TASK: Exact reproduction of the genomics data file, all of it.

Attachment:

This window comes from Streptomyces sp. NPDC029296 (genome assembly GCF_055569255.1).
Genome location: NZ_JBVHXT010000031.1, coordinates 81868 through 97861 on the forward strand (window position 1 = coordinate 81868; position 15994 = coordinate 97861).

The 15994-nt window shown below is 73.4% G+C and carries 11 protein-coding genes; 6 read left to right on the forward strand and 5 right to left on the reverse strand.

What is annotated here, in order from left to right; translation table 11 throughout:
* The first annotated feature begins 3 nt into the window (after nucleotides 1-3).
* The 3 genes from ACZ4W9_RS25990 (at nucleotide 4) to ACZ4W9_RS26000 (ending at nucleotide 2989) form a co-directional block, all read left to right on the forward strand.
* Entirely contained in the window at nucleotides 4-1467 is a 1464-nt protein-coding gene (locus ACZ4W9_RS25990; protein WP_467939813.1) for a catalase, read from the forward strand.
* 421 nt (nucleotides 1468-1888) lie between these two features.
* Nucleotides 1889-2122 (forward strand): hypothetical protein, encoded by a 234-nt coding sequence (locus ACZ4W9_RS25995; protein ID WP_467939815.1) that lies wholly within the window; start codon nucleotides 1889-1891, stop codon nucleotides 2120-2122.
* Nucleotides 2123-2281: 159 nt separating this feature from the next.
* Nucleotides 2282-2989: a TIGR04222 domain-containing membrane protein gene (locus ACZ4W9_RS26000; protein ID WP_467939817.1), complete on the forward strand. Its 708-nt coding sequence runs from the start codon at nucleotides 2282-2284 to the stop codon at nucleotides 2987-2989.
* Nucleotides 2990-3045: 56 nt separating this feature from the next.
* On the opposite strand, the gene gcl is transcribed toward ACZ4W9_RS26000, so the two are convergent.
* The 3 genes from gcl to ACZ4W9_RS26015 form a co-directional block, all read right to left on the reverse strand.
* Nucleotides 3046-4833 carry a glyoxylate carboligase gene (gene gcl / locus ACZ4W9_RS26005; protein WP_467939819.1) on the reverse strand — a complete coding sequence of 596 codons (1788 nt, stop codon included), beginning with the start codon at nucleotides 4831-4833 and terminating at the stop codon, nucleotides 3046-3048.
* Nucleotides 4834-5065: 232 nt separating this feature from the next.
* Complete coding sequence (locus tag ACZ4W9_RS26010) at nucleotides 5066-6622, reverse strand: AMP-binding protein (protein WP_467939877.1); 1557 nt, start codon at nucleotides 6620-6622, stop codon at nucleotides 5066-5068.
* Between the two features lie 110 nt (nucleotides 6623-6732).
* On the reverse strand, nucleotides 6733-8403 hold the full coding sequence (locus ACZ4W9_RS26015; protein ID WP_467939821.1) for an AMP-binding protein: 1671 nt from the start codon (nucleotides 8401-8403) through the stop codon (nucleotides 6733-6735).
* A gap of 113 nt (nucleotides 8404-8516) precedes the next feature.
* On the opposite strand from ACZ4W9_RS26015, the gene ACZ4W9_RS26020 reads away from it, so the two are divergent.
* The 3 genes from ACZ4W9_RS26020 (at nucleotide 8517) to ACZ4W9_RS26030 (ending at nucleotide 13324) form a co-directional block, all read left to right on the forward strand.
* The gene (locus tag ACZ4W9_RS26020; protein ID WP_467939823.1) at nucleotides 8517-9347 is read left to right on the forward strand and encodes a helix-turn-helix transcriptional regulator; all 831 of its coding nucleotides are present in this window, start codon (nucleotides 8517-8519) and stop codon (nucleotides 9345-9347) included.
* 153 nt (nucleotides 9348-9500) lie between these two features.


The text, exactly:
This window comes from Streptomyces sp. NPDC029296 (genome assembly GCF_055569255.1).
Genome location: NZ_JBVHXT010000031.1, coordinates 81868 through 97861 on the forward strand (window position 1 = coordinate 81868; position 15994 = coordinate 97861).

The 15994-nt window shown below is 73.4% G+C and carries 11 protein-coding genes; 6 read left to right on the forward strand and 5 right to left on the reverse strand.

What is annotated here, in order from left to right; translation table 11 throughout:
* The first annotated feature begins 3 nt into the window (after nucleotides 1-3).
* The 3 genes from ACZ4W9_RS25990 (at nucleotide 4) to ACZ4W9_RS26000 (ending at nucleotide 2989) form a co-directional block, all read left to right on the forward strand.
* Entirely contained in the window at nucleotides 4-1467 is a 1464-nt protein-coding gene (locus ACZ4W9_RS25990; protein WP_467939813.1) for a catalase, read from the forward strand.
* 421 nt (nucleotides 1468-1888) lie between these two features.
* Nucleotides 1889-2122 (forward strand): hypothetical protein, encoded by a 234-nt coding sequence (locus ACZ4W9_RS25995; protein ID WP_467939815.1) that lies wholly within the window; start codon nucleotides 1889-1891, stop codon nucleotides 2120-2122.
* Nucleotides 2123-2281: 159 nt separating this feature from the next.
* Nucleotides 2282-2989: a TIGR04222 domain-containing membrane protein gene (locus ACZ4W9_RS26000; protein ID WP_467939817.1), complete on the forward strand. Its 708-nt coding sequence runs from the start codon at nucleotides 2282-2284 to the stop codon at nucleotides 2987-2989.
* Nucleotides 2990-3045: 56 nt separating this feature from the next.
* On the opposite strand, the gene gcl is transcribed toward ACZ4W9_RS26000, so the two are convergent.
* The 3 genes from gcl to ACZ4W9_RS26015 form a co-directional block, all read right to left on the reverse strand.
* Nucleotides 3046-4833 carry a glyoxylate carboligase gene (gene gcl / locus ACZ4W9_RS26005; protein WP_467939819.1) on the reverse strand — a complete coding sequence of 596 codons (1788 nt, stop codon included), beginning with the start codon at nucleotides 4831-4833 and terminating at the stop codon, nucleotides 3046-3048.
* Nucleotides 4834-5065: 232 nt separating this feature from the next.
* Complete coding sequence (locus tag ACZ4W9_RS26010) at nucleotides 5066-6622, reverse strand: AMP-binding protein (protein WP_467939877.1); 1557 nt, start codon at nucleotides 6620-6622, stop codon at nucleotides 5066-5068.
* Between the two features lie 110 nt (nucleotides 6623-6732).
* On the reverse strand, nucleotides 6733-8403 hold the full coding sequence (locus ACZ4W9_RS26015; protein ID WP_467939821.1) for an AMP-binding protein: 1671 nt from the start codon (nucleotides 8401-8403) through the stop codon (nucleotides 6733-6735).
* A gap of 113 nt (nucleotides 8404-8516) precedes the next feature.
* On the opposite strand from ACZ4W9_RS26015, the gene ACZ4W9_RS26020 reads away from it, so the two are divergent.
* The 3 genes from ACZ4W9_RS26020 (at nucleotide 8517) to ACZ4W9_RS26030 (ending at nucleotide 13324) form a co-directional block, all read left to right on the forward strand.
* The gene (locus tag ACZ4W9_RS26020; protein ID WP_467939823.1) at nucleotides 8517-9347 is read left to right on the forward strand and encodes a helix-turn-helix transcriptional regulator; all 831 of its coding nucleotides are present in this window, start codon (nucleotides 8517-8519) and stop codon (nucleotides 9345-9347) included.
* 153 nt (nucleotides 9348-9500) lie between these two features.